Study Targets Antibiotic Resistance in Fresh Vegetables in the U.S.

En Huang, PhD, an associate professor at the University of Arkansas for Medical Sciences’ Fay W. Boozman College of Public Health Department of Environmental Health Sciences, has received a three-year, $1 million research grant from the United States Department of Agriculture (USDA).                                                           

Huang and his team will investigate why some bacteria isolated from retail vegetables in the United States are resistant to beta-lactam antibiotics. The aforementioned class of antibiotics – considered the most important classes of antibiotics – are used in the management and treatment of bacterial infections.                                                                          

“Food is an important vehicle for transmitting foodborne microorganisms,” Huang said. “Since most vegetables are consumed when they’re raw or after only being minimally cooked, if present, those antibiotic-resistant bacteria could potentially harm people. Therefore, there’s an urgent need to understand the role of fresh produce in the transmission of antibiotic resistance.”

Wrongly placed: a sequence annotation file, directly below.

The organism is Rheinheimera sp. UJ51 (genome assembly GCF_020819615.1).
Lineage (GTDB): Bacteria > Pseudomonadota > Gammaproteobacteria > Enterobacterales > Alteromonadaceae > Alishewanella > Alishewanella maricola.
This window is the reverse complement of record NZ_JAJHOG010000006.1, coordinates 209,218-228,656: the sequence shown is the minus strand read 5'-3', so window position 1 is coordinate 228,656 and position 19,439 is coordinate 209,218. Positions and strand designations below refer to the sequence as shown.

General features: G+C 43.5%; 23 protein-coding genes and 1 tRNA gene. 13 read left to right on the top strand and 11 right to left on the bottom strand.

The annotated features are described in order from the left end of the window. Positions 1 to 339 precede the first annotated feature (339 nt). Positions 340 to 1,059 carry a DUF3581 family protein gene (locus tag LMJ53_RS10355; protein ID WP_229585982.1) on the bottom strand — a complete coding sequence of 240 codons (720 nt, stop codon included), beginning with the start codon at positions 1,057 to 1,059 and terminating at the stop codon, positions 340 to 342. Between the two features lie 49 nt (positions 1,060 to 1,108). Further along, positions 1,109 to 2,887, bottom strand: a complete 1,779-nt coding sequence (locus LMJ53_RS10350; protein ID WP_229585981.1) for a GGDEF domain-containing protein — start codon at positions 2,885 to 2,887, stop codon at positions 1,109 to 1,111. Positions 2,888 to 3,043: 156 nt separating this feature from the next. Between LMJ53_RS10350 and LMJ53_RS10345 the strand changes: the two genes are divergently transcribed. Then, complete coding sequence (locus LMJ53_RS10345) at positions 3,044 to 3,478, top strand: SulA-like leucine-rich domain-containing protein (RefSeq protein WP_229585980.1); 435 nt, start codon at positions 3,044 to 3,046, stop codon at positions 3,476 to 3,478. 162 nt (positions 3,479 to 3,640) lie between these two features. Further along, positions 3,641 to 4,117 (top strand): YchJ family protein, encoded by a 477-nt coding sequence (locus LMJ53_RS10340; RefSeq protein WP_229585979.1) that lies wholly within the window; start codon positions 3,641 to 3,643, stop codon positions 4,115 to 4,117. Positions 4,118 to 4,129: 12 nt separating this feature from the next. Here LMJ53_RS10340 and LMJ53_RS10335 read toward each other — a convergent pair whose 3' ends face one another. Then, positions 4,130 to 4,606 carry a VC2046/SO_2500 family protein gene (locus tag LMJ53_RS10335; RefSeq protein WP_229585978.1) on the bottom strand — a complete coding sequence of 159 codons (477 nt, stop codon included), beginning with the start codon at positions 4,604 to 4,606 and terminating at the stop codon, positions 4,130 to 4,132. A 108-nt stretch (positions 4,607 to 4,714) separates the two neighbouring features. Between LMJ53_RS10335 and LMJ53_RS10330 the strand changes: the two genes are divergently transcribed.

Typically, vegetables are not treated by antibiotics. However, there’s a growing possibility that fresh vegetables in the U.S. may be contaminated by either soil amendments or the water used to irrigate the crops containing antibiotic-resistant organisms. The possibility of vegetables being a carrier of antibiotic-resistant bacteria and resistance genes is a risk to public health.

The researchers seek to determine the prevalence of antibiotic resistance in retail vegetables and determine critical factors contributing to antibiotic resistance transmission in the vegetable production and supply chains. Additionally, they’ll create fact sheets, videos, and workshops with stakeholders. They will also present all findings to the agriculture industry.

The study – which begins in August – will take place in Arkansas, Wisconsin, and Southern California.                                   

“This is a much-needed food safety awareness project,” Huang said. “We want to help keep people safe. Right now, there’s a lack of research to determine the prevalence of antibiotic resistance in vegetables in the U.S.”